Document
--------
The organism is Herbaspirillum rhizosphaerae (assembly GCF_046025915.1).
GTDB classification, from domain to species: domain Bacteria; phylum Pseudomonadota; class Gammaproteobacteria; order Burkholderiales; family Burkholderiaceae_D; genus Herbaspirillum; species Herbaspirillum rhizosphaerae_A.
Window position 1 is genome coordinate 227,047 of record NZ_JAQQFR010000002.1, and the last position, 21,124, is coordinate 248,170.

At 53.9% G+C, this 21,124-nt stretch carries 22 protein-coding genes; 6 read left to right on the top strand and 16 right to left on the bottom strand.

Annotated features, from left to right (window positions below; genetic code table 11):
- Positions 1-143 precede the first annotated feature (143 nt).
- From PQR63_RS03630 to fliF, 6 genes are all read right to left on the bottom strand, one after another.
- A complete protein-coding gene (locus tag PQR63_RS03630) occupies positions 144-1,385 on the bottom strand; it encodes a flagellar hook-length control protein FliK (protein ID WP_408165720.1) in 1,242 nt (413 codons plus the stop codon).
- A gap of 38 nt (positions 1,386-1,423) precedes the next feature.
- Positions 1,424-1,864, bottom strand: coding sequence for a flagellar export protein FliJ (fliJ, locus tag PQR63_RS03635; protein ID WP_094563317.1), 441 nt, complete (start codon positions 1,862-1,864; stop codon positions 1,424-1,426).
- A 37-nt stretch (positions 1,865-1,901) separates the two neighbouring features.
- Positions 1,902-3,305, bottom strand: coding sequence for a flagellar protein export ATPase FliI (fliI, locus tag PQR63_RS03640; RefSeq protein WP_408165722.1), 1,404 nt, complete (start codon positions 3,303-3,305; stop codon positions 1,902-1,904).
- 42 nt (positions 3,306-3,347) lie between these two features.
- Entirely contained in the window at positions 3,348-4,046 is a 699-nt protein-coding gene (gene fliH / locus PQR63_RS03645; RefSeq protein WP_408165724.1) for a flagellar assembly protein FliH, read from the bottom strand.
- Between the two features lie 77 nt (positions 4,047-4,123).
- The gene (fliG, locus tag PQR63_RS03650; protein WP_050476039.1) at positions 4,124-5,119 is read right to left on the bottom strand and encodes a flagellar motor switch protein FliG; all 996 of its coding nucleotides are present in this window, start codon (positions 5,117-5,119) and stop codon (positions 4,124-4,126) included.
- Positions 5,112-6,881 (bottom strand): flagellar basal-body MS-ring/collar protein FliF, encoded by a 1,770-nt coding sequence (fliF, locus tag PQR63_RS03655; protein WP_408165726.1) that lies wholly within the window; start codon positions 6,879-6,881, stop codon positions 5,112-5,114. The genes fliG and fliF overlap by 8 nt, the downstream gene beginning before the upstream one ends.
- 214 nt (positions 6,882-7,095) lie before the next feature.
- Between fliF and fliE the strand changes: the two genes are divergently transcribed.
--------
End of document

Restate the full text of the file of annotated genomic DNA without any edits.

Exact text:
The organism is Herbaspirillum rhizosphaerae (assembly GCF_046025915.1).
GTDB classification, from domain to species: domain Bacteria; phylum Pseudomonadota; class Gammaproteobacteria; order Burkholderiales; family Burkholderiaceae_D; genus Herbaspirillum; species Herbaspirillum rhizosphaerae_A.
Window position 1 is genome coordinate 227,047 of record NZ_JAQQFR010000002.1, and the last position, 21,124, is coordinate 248,170.

At 53.9% G+C, this 21,124-nt stretch carries 22 protein-coding genes; 6 read left to right on the top strand and 16 right to left on the bottom strand.

Annotated features, from left to right (window positions below; genetic code table 11):
- Positions 1-143 precede the first annotated feature (143 nt).
- From PQR63_RS03630 to fliF, 6 genes are all read right to left on the bottom strand, one after another.
- A complete protein-coding gene (locus tag PQR63_RS03630) occupies positions 144-1,385 on the bottom strand; it encodes a flagellar hook-length control protein FliK (protein ID WP_408165720.1) in 1,242 nt (413 codons plus the stop codon).
- A gap of 38 nt (positions 1,386-1,423) precedes the next feature.
- Positions 1,424-1,864, bottom strand: coding sequence for a flagellar export protein FliJ (fliJ, locus tag PQR63_RS03635; protein ID WP_094563317.1), 441 nt, complete (start codon positions 1,862-1,864; stop codon positions 1,424-1,426).
- A 37-nt stretch (positions 1,865-1,901) separates the two neighbouring features.
- Positions 1,902-3,305, bottom strand: coding sequence for a flagellar protein export ATPase FliI (fliI, locus tag PQR63_RS03640; RefSeq protein WP_408165722.1), 1,404 nt, complete (start codon positions 3,303-3,305; stop codon positions 1,902-1,904).
- 42 nt (positions 3,306-3,347) lie between these two features.
- Entirely contained in the window at positions 3,348-4,046 is a 699-nt protein-coding gene (gene fliH / locus PQR63_RS03645; RefSeq protein WP_408165724.1) for a flagellar assembly protein FliH, read from the bottom strand.
- Between the two features lie 77 nt (positions 4,047-4,123).
- The gene (fliG, locus tag PQR63_RS03650; protein WP_050476039.1) at positions 4,124-5,119 is read right to left on the bottom strand and encodes a flagellar motor switch protein FliG; all 996 of its coding nucleotides are present in this window, start codon (positions 5,117-5,119) and stop codon (positions 4,124-4,126) included.
- Positions 5,112-6,881 (bottom strand): flagellar basal-body MS-ring/collar protein FliF, encoded by a 1,770-nt coding sequence (fliF, locus tag PQR63_RS03655; protein WP_408165726.1) that lies wholly within the window; start codon positions 6,879-6,881, stop codon positions 5,112-5,114. The genes fliG and fliF overlap by 8 nt, the downstream gene beginning before the upstream one ends.
- 214 nt (positions 6,882-7,095) lie before the next feature.
- Between fliF and fliE the strand changes: the two genes are divergently transcribed.